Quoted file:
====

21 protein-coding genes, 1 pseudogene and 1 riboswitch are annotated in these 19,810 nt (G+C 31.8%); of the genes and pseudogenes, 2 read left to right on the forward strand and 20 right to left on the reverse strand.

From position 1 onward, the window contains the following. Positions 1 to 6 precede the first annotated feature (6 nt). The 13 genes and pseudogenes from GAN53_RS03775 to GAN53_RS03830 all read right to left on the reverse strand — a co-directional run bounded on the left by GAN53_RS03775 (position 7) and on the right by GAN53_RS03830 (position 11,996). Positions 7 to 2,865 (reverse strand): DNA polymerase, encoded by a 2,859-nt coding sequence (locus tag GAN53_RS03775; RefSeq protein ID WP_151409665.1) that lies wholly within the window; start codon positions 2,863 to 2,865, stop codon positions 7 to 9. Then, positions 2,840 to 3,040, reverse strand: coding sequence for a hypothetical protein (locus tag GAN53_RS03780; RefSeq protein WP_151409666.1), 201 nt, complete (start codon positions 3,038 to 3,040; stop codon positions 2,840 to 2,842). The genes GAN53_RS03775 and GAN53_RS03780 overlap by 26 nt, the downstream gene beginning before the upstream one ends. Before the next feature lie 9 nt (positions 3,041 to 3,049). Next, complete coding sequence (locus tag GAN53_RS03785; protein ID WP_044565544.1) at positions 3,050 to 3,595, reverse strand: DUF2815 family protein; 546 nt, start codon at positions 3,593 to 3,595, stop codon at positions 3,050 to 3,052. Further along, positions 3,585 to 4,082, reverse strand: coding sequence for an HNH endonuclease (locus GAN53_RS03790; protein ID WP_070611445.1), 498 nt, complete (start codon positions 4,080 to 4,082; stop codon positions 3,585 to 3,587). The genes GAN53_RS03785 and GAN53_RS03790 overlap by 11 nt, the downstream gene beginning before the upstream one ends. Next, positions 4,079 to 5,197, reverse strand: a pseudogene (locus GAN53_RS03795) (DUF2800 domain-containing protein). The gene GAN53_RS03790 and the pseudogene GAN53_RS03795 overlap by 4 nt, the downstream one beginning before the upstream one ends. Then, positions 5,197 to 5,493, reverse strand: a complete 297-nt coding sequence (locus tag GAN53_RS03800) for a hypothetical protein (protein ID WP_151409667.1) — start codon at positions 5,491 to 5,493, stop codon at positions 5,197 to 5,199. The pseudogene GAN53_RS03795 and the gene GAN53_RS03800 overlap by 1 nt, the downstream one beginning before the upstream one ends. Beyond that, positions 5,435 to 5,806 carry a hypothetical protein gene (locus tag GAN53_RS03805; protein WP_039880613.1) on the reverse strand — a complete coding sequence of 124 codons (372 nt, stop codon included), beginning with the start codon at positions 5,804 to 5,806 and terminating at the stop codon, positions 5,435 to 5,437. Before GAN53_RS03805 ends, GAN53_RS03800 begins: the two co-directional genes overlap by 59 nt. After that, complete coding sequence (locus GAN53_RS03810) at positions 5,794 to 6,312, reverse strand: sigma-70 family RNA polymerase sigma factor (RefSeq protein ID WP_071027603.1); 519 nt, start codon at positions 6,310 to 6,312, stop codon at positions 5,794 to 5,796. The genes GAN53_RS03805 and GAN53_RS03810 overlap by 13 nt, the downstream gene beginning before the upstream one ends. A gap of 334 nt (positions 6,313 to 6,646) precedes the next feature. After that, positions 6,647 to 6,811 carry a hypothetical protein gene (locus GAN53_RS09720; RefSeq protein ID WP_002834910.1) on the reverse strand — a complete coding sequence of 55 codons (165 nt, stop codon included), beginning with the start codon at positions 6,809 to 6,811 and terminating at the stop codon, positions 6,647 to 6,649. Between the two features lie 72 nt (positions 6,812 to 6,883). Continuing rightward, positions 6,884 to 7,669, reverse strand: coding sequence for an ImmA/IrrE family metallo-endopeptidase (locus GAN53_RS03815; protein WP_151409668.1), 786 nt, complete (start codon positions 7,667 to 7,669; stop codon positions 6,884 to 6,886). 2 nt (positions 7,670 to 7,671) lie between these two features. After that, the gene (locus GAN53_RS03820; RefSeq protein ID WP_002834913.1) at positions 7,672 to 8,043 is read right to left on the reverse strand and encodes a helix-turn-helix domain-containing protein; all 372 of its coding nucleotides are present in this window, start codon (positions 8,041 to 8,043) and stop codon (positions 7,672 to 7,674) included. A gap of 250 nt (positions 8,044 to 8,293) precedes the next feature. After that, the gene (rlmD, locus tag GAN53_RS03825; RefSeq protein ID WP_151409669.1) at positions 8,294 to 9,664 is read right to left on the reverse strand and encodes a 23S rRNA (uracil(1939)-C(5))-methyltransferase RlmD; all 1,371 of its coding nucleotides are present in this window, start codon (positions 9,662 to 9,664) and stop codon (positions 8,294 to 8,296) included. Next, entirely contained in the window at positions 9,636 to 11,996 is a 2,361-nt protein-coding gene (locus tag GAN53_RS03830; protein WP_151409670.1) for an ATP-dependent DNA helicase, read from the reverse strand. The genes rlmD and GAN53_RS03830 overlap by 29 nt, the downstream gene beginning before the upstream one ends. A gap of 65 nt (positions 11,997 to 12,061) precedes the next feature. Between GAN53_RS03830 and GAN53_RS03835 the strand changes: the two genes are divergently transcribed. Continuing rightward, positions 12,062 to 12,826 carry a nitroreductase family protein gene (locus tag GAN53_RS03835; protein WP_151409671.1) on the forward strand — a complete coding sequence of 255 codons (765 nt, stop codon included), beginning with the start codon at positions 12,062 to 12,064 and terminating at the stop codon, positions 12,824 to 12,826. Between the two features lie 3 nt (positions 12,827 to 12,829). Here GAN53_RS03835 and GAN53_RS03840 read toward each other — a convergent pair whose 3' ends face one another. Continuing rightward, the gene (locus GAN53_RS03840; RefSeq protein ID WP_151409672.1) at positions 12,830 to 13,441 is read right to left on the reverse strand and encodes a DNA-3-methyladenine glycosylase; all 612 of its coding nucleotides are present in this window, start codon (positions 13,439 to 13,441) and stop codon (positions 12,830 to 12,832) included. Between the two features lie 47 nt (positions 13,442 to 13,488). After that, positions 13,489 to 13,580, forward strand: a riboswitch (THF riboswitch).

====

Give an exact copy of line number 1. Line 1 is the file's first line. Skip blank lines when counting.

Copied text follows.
21 protein-coding genes, 1 pseudogene and 1 riboswitch are annotated in these 19,810 nt (G+C 31.8%); of the genes and pseudogenes, 2 read left to right on the forward strand and 20 right to left on the reverse strand.